Although the "heap is slower" statement is too broad to be meaningful, certain aspects associated with heap allocations are definitely slower than the heap. Unlike stack, which cannot get fragmented because you cannot remove things from the middle of the stack, heap is subject to fragmentation. Your program can de-allocate objects in arbitrary order, creating "holes" in the heap. When you request more memory, the allocator must search for a suitable "hole" to fulfill your request.
In addition, stack-based operations are highly optimized by the computer hardware. Finally, objects allocated in the automatic storage (the official name for "stack") have a higher probability of being cached due to proximity to other locals that your program accesses.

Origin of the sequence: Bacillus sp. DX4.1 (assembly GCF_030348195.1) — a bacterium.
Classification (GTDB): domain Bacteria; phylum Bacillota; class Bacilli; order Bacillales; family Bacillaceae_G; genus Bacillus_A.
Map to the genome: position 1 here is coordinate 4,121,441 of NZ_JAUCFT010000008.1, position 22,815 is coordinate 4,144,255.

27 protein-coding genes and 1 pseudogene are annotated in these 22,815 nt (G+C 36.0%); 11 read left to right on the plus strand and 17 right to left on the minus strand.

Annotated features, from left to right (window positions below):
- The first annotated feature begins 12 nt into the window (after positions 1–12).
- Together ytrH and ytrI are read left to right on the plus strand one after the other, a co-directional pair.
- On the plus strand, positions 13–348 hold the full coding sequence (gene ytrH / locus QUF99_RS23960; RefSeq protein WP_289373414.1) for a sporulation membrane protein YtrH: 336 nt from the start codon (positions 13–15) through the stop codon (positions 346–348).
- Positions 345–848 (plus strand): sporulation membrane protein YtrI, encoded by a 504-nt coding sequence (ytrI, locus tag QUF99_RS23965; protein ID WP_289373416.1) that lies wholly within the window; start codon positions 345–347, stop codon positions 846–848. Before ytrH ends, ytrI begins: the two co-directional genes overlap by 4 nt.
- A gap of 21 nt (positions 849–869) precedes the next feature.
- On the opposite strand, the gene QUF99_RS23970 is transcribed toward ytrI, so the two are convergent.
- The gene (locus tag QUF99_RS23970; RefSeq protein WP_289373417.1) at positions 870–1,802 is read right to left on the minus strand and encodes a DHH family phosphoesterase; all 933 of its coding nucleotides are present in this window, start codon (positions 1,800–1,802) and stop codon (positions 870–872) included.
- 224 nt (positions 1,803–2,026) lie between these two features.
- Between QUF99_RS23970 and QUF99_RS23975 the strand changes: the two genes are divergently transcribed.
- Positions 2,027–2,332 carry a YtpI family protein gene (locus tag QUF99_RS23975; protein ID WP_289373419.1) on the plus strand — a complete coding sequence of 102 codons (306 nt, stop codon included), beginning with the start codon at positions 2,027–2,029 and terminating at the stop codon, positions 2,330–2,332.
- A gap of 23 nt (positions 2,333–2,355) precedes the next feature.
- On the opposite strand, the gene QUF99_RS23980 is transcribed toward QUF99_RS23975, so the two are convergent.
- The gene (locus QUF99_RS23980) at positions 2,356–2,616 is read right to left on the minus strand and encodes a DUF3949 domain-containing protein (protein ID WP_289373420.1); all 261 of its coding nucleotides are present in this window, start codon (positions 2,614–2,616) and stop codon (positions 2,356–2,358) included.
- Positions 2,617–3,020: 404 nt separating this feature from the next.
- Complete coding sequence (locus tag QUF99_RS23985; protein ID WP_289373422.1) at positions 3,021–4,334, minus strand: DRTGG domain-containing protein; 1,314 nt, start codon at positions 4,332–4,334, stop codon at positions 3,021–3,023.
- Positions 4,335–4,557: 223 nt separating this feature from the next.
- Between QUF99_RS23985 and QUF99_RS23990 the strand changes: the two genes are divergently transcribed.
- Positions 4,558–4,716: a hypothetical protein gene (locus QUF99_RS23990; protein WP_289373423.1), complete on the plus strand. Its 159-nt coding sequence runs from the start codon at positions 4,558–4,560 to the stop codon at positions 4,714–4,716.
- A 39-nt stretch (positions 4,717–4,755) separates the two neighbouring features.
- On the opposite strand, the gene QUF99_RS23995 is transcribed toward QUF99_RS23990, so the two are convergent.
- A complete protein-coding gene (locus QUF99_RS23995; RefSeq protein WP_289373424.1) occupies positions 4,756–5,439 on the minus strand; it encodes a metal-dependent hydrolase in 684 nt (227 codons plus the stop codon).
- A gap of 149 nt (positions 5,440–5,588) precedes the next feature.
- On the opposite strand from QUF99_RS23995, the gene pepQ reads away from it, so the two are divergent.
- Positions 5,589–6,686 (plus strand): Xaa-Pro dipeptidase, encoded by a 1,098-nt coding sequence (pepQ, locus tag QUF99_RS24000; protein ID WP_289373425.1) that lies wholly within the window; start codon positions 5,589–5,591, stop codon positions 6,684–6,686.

As far as
static storage goes, it applies only to data members: static functions and static member functions simply re-use the keyword without re-using its meaning. Objects in static storage are allocated only once, so there is no cause for fragmentation.
Once the allocation is done, the speed of access to the objects in the three kinds of storage (static, dynamic, and automatic) goes at pretty much the same speed.